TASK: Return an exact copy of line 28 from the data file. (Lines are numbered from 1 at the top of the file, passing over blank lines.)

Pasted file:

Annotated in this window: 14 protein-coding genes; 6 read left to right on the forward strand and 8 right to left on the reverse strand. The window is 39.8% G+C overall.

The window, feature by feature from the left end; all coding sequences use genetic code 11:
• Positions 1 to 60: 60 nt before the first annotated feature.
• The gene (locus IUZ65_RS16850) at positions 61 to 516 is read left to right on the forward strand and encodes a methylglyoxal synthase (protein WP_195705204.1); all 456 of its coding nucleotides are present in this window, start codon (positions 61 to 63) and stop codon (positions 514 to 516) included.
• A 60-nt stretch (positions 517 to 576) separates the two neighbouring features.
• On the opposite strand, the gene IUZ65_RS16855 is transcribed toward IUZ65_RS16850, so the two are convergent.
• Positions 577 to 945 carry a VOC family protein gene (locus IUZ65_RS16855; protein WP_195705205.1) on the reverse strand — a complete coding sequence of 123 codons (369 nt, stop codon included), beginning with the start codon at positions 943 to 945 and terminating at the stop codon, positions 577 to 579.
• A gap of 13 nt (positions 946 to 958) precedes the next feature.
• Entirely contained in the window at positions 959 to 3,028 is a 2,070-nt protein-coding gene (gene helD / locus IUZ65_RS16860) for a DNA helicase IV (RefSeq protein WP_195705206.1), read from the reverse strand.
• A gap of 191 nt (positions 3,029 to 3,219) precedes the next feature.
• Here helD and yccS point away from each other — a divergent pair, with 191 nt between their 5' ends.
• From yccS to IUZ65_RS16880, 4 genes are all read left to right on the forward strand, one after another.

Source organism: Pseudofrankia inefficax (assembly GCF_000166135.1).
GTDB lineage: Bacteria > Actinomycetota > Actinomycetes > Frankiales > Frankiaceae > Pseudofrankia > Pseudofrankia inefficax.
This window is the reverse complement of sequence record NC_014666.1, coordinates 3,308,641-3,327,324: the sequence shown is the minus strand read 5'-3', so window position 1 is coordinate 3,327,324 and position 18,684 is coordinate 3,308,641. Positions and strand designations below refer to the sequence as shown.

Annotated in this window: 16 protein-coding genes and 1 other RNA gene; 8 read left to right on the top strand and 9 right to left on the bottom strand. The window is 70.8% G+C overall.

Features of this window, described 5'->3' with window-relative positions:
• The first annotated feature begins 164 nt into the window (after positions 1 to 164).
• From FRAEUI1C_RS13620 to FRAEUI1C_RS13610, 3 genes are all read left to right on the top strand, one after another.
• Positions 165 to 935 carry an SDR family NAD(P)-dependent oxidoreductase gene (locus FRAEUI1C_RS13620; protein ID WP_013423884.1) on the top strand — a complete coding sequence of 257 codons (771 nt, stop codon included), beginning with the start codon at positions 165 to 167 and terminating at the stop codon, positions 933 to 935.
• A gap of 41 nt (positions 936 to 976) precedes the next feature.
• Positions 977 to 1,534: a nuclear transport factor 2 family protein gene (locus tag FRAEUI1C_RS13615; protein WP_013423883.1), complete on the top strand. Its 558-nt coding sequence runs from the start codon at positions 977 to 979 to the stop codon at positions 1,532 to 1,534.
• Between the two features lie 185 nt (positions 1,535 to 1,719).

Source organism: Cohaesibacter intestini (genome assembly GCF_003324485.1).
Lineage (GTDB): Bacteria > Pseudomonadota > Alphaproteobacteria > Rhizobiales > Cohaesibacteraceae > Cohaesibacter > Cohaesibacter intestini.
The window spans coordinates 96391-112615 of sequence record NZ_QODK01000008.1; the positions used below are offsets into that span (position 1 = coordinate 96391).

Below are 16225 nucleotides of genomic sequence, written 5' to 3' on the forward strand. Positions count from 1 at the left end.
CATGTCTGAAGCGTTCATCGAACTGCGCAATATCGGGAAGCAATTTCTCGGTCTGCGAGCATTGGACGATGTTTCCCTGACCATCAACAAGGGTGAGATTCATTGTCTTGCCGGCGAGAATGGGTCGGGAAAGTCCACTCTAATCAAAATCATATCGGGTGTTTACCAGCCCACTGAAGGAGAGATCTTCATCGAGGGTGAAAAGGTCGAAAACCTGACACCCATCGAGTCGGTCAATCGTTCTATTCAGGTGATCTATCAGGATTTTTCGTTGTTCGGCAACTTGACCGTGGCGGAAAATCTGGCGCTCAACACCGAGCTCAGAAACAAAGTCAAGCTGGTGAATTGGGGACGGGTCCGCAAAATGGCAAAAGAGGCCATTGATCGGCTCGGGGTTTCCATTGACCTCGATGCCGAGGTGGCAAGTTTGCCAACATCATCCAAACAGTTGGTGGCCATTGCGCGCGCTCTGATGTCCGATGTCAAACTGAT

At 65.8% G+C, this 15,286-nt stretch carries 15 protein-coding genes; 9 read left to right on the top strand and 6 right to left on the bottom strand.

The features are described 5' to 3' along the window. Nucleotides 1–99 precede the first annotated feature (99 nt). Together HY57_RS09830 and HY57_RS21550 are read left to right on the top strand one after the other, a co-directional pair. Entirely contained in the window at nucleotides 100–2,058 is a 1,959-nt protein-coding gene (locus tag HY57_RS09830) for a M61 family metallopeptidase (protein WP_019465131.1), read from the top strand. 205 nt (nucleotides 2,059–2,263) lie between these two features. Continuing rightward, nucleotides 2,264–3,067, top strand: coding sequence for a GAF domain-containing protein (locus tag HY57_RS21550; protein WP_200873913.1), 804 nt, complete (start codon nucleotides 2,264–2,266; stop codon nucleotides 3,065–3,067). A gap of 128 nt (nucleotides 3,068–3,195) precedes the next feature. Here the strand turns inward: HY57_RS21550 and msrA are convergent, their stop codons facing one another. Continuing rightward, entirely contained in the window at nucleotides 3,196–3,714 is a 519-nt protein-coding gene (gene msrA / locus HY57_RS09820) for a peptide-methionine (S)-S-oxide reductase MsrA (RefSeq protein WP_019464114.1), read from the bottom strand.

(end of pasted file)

CATGTCTGAAGCGTTCATCGAACTGCGCAATATCGGGAAGCAATTTCTCGGTCTGCGAGCATTGGACGATGTTTCCCTGACCATCAACAAGGGTGAGATTCATTGTCTTGCCGGCGAGAATGGGTCGGGAAAGTCCACTCTAATCAAAATCATATCGGGTGTTTACCAGCCCACTGAAGGAGAGATCTTCATCGAGGGTGAAAAGGTCGAAAACCTGACACCCATCGAGTCGGTCAATCGTTCTATTCAGGTGATCTATCAGGATTTTTCGTTGTTCGGCAACTTGACCGTGGCGGAAAATCTGGCGCTCAACACCGAGCTCAGAAACAAAGTCAAGCTGGTGAATTGGGGACGGGTCCGCAAAATGGCAAAAGAGGCCATTGATCGGCTCGGGGTTTCCATTGACCTCGATGCCGAGGTGGCAAGTTTGCCAACATCATCCAAACAGTTGGTGGCCATTGCGCGCGCTCTGATGTCCGATGTCAAACTGAT